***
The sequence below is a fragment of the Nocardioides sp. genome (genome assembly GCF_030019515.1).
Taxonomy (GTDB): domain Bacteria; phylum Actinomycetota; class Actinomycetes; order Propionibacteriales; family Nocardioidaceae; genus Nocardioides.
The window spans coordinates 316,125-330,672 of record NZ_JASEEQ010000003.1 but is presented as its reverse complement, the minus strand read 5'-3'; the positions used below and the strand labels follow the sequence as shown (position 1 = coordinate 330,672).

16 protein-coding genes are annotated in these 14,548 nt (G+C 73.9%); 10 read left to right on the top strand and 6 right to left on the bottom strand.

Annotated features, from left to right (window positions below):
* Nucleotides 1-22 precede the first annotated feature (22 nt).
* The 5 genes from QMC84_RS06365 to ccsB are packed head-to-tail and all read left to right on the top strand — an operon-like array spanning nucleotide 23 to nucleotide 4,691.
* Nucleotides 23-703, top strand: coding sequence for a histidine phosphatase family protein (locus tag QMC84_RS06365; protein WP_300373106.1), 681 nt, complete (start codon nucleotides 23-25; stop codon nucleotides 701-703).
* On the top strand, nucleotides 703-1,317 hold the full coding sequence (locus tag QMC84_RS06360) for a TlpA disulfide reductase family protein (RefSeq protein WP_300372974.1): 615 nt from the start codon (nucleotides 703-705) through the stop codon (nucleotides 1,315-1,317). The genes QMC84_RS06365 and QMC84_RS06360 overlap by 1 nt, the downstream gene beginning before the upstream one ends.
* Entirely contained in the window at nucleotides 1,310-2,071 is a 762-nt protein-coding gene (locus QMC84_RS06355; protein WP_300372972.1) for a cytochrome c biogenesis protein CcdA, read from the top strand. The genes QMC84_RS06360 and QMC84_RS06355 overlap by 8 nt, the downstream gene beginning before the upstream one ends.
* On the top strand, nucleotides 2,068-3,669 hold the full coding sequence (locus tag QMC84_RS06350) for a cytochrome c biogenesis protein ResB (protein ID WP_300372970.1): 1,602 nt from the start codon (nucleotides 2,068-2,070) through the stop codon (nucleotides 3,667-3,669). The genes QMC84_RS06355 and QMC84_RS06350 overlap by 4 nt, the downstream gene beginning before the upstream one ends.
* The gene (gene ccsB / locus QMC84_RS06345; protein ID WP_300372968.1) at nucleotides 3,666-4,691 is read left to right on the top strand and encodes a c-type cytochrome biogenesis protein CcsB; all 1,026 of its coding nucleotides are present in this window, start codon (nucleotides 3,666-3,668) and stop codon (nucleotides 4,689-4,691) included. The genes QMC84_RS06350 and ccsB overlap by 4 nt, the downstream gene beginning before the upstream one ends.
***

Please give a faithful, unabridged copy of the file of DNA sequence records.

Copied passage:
The sequence below is a fragment of the Nocardioides sp. genome (genome assembly GCF_030019515.1).
Taxonomy (GTDB): domain Bacteria; phylum Actinomycetota; class Actinomycetes; order Propionibacteriales; family Nocardioidaceae; genus Nocardioides.
The window spans coordinates 316,125-330,672 of record NZ_JASEEQ010000003.1 but is presented as its reverse complement, the minus strand read 5'-3'; the positions used below and the strand labels follow the sequence as shown (position 1 = coordinate 330,672).

16 protein-coding genes are annotated in these 14,548 nt (G+C 73.9%); 10 read left to right on the top strand and 6 right to left on the bottom strand.

Annotated features, from left to right (window positions below):
* Nucleotides 1-22 precede the first annotated feature (22 nt).
* The 5 genes from QMC84_RS06365 to ccsB are packed head-to-tail and all read left to right on the top strand — an operon-like array spanning nucleotide 23 to nucleotide 4,691.
* Nucleotides 23-703, top strand: coding sequence for a histidine phosphatase family protein (locus tag QMC84_RS06365; protein WP_300373106.1), 681 nt, complete (start codon nucleotides 23-25; stop codon nucleotides 701-703).
* On the top strand, nucleotides 703-1,317 hold the full coding sequence (locus tag QMC84_RS06360) for a TlpA disulfide reductase family protein (RefSeq protein WP_300372974.1): 615 nt from the start codon (nucleotides 703-705) through the stop codon (nucleotides 1,315-1,317). The genes QMC84_RS06365 and QMC84_RS06360 overlap by 1 nt, the downstream gene beginning before the upstream one ends.
* Entirely contained in the window at nucleotides 1,310-2,071 is a 762-nt protein-coding gene (locus QMC84_RS06355; protein WP_300372972.1) for a cytochrome c biogenesis protein CcdA, read from the top strand. The genes QMC84_RS06360 and QMC84_RS06355 overlap by 8 nt, the downstream gene beginning before the upstream one ends.
* On the top strand, nucleotides 2,068-3,669 hold the full coding sequence (locus tag QMC84_RS06350) for a cytochrome c biogenesis protein ResB (protein ID WP_300372970.1): 1,602 nt from the start codon (nucleotides 2,068-2,070) through the stop codon (nucleotides 3,667-3,669). The genes QMC84_RS06355 and QMC84_RS06350 overlap by 4 nt, the downstream gene beginning before the upstream one ends.
* The gene (gene ccsB / locus QMC84_RS06345; protein ID WP_300372968.1) at nucleotides 3,666-4,691 is read left to right on the top strand and encodes a c-type cytochrome biogenesis protein CcsB; all 1,026 of its coding nucleotides are present in this window, start codon (nucleotides 3,666-3,668) and stop codon (nucleotides 4,689-4,691) included. The genes QMC84_RS06350 and ccsB overlap by 4 nt, the downstream gene beginning before the upstream one ends.